- What are the common cases of disrespect reported among middle school children?
- What are the causes of these cases?
- Identify available interventions for such cases.
- How many repeat cases occur after the use of existing interventions?
- What failures have you observed in the existing interventions
- Suggest possible adjustments to existing interventions to make them more effective.
2.4 Need for the Study
This study will establish a comprehensive framework for tackling indiscipline in all middle schools regardless of the prevalent socio-economic environment. The new intervention will tackle indiscipline from the basic level of the child’s value creation by promoting good examples and positive reinforcement at home and in school.
2.5. Role of the researcher
I will Endeavour to be as objective as possible during the study. I will tackle my belief in the ‘silver bullet’ ability of the alternative intervention by examining other similar approaches that could have failed and presenting these facts without prejudice. From the foregoing, it is important to acknowledge that behavioral issues rarely have model solutions that fit all situations. The alternative intervention may work for majority of the situations but certainly not in all.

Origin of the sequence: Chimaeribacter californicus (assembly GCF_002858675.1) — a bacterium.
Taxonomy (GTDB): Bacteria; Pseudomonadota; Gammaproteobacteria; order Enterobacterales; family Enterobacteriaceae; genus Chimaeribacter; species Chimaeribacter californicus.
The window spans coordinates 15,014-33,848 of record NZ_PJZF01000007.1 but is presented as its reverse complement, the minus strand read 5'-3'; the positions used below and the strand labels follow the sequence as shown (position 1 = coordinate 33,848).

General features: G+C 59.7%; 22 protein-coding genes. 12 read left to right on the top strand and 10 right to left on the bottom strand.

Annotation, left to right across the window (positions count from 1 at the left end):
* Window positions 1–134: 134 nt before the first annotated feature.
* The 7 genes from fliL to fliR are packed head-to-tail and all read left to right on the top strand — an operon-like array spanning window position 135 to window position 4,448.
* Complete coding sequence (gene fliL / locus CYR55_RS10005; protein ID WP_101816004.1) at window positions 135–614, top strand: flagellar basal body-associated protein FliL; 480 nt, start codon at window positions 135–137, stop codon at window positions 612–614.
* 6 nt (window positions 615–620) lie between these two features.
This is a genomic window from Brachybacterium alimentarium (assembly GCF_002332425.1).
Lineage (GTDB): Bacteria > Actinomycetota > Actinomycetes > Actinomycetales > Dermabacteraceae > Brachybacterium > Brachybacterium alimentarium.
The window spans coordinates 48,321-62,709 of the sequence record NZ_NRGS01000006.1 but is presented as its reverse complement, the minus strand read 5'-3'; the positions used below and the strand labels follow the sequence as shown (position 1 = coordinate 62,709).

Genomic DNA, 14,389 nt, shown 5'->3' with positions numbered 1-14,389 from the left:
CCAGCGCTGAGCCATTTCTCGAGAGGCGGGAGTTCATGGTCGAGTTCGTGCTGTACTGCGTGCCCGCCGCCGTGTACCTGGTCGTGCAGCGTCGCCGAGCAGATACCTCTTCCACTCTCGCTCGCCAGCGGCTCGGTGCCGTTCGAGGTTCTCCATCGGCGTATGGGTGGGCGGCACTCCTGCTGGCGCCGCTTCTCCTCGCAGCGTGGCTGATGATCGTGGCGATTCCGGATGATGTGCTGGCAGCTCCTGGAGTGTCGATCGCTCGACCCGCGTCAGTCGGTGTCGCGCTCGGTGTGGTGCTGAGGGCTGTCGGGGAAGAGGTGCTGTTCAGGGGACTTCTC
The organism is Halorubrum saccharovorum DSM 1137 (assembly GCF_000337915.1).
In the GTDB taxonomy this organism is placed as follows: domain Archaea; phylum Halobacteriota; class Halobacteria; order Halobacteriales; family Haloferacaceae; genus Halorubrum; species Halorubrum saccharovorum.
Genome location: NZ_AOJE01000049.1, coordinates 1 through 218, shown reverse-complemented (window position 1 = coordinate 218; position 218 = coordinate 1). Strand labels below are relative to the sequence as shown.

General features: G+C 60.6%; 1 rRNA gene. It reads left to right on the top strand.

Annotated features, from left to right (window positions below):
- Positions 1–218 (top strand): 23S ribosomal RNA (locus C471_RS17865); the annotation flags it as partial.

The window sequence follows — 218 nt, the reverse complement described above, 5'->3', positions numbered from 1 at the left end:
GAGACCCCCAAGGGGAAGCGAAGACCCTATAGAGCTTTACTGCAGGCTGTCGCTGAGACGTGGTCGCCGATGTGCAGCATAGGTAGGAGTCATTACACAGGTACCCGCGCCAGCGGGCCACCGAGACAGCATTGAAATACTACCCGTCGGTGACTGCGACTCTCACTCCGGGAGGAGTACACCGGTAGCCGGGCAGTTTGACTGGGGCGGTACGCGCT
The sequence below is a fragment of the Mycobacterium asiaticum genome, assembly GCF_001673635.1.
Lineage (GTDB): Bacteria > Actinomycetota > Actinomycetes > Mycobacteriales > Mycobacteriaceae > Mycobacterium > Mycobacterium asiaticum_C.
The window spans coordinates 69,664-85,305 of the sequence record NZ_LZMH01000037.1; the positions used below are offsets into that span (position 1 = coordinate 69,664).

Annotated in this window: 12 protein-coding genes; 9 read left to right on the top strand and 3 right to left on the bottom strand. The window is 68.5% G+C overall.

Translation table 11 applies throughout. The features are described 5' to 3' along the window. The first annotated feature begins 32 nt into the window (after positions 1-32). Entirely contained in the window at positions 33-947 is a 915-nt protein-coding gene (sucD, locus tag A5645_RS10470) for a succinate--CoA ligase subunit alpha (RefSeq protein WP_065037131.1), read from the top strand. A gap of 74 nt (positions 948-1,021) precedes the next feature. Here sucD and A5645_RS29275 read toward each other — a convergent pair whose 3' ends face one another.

Methodology: Design of the Action Plan
3.1. Action Plan: Intervention
The major aim of this plan is to provide a plan to guide positive actions that students can emulate to establish respect amongst themselves and as well, as minimize the number of infractions to the office. Interventions presented in this plan have the capacity of improving the cultures and attitudes of students to create a friendly zone in different student initiatives. On matters regarding to respect, students must learn how to respect themselves, respect others, and respect belongings. Respecting oneself will increase self-esteem and helping a student to attain self-respect can be achieved through goal-setting and goal-realization (Bloch, 2003). Respecting others involves teaching a student to treat others in the same manner s/he will expect to be treated. Respecting belongings entails teaching a student to value and appreciate things around them.
The intervention process will involve a number of activities that students will perform within the Kennedy Alternative School. These activities will include:
- Conducting training sessions on respect to equip students with skills for exercising respect.
- Watching a video on Respect: Students will watch the video Big Changes Big Choices: Respecting Others by Michael Pritchard and afterwards made to discuss the influence of the video on their character and attitudes.
- Goal Setting: Teachers must ensure that each student identifies a set of goals that must be achieved each year. Students should check these goals after ensuring that they have accomplished. Importantly, these goals should atleast include respect for oneself, respect for others, and respect to belongings.
- Complimenting each other: Teachers can designate a special activity dubbed the “respect week” where students must keep a weekly journal account regarding complimenting the behavior of their fellow students. Entries in such journal can include information they entered about a particular student and as well, the reaction of the student after the compliment.